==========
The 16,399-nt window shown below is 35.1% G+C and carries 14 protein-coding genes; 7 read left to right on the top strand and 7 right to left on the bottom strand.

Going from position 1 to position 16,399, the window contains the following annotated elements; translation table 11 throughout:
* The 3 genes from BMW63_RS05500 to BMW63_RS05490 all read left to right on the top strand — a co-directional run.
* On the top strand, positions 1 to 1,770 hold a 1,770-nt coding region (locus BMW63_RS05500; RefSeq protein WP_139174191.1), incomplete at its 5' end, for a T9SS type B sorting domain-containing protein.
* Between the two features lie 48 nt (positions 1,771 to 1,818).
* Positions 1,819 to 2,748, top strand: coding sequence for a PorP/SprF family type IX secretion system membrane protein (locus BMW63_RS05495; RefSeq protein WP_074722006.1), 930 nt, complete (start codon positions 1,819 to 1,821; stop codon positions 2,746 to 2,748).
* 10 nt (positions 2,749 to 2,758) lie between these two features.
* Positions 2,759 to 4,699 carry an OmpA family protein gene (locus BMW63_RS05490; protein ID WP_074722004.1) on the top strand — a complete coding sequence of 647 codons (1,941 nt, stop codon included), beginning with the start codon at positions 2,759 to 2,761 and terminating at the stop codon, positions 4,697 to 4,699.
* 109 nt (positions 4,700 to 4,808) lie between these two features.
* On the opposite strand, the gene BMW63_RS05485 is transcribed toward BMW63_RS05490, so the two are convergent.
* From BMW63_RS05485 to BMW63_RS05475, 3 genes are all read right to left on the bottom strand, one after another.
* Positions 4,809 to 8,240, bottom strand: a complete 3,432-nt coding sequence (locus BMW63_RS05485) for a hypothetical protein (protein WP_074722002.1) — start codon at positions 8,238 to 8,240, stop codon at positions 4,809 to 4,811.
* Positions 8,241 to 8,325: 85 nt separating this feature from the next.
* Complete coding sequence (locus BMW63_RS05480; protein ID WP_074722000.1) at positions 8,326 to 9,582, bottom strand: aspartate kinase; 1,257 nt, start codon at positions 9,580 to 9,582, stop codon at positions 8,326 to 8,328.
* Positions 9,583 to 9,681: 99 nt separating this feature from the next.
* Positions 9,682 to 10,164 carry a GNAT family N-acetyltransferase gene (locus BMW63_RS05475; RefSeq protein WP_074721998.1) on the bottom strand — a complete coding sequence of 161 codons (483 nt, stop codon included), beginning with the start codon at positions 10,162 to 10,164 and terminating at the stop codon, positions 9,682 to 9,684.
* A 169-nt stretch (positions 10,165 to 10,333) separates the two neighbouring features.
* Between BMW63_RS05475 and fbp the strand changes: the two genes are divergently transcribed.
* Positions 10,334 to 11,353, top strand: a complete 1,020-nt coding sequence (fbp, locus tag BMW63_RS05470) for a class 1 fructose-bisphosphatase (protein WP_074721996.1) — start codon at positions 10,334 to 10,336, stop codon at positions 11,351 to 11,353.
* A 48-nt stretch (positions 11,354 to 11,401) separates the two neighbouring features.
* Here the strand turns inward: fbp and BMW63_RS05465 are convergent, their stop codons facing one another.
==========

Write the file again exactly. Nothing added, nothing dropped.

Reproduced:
The 16,399-nt window shown below is 35.1% G+C and carries 14 protein-coding genes; 7 read left to right on the top strand and 7 right to left on the bottom strand.

Going from position 1 to position 16,399, the window contains the following annotated elements; translation table 11 throughout:
* The 3 genes from BMW63_RS05500 to BMW63_RS05490 all read left to right on the top strand — a co-directional run.
* On the top strand, positions 1 to 1,770 hold a 1,770-nt coding region (locus BMW63_RS05500; RefSeq protein WP_139174191.1), incomplete at its 5' end, for a T9SS type B sorting domain-containing protein.
* Between the two features lie 48 nt (positions 1,771 to 1,818).
* Positions 1,819 to 2,748, top strand: coding sequence for a PorP/SprF family type IX secretion system membrane protein (locus BMW63_RS05495; RefSeq protein WP_074722006.1), 930 nt, complete (start codon positions 1,819 to 1,821; stop codon positions 2,746 to 2,748).
* 10 nt (positions 2,749 to 2,758) lie between these two features.
* Positions 2,759 to 4,699 carry an OmpA family protein gene (locus BMW63_RS05490; protein ID WP_074722004.1) on the top strand — a complete coding sequence of 647 codons (1,941 nt, stop codon included), beginning with the start codon at positions 2,759 to 2,761 and terminating at the stop codon, positions 4,697 to 4,699.
* 109 nt (positions 4,700 to 4,808) lie between these two features.
* On the opposite strand, the gene BMW63_RS05485 is transcribed toward BMW63_RS05490, so the two are convergent.
* From BMW63_RS05485 to BMW63_RS05475, 3 genes are all read right to left on the bottom strand, one after another.
* Positions 4,809 to 8,240, bottom strand: a complete 3,432-nt coding sequence (locus BMW63_RS05485) for a hypothetical protein (protein WP_074722002.1) — start codon at positions 8,238 to 8,240, stop codon at positions 4,809 to 4,811.
* Positions 8,241 to 8,325: 85 nt separating this feature from the next.
* Complete coding sequence (locus BMW63_RS05480; protein ID WP_074722000.1) at positions 8,326 to 9,582, bottom strand: aspartate kinase; 1,257 nt, start codon at positions 9,580 to 9,582, stop codon at positions 8,326 to 8,328.
* Positions 9,583 to 9,681: 99 nt separating this feature from the next.
* Positions 9,682 to 10,164 carry a GNAT family N-acetyltransferase gene (locus BMW63_RS05475; RefSeq protein WP_074721998.1) on the bottom strand — a complete coding sequence of 161 codons (483 nt, stop codon included), beginning with the start codon at positions 10,162 to 10,164 and terminating at the stop codon, positions 9,682 to 9,684.
* A 169-nt stretch (positions 10,165 to 10,333) separates the two neighbouring features.
* Between BMW63_RS05475 and fbp the strand changes: the two genes are divergently transcribed.
* Positions 10,334 to 11,353, top strand: a complete 1,020-nt coding sequence (fbp, locus tag BMW63_RS05470) for a class 1 fructose-bisphosphatase (protein WP_074721996.1) — start codon at positions 10,334 to 10,336, stop codon at positions 11,351 to 11,353.
* A 48-nt stretch (positions 11,354 to 11,401) separates the two neighbouring features.
* Here the strand turns inward: fbp and BMW63_RS05465 are convergent, their stop codons facing one another.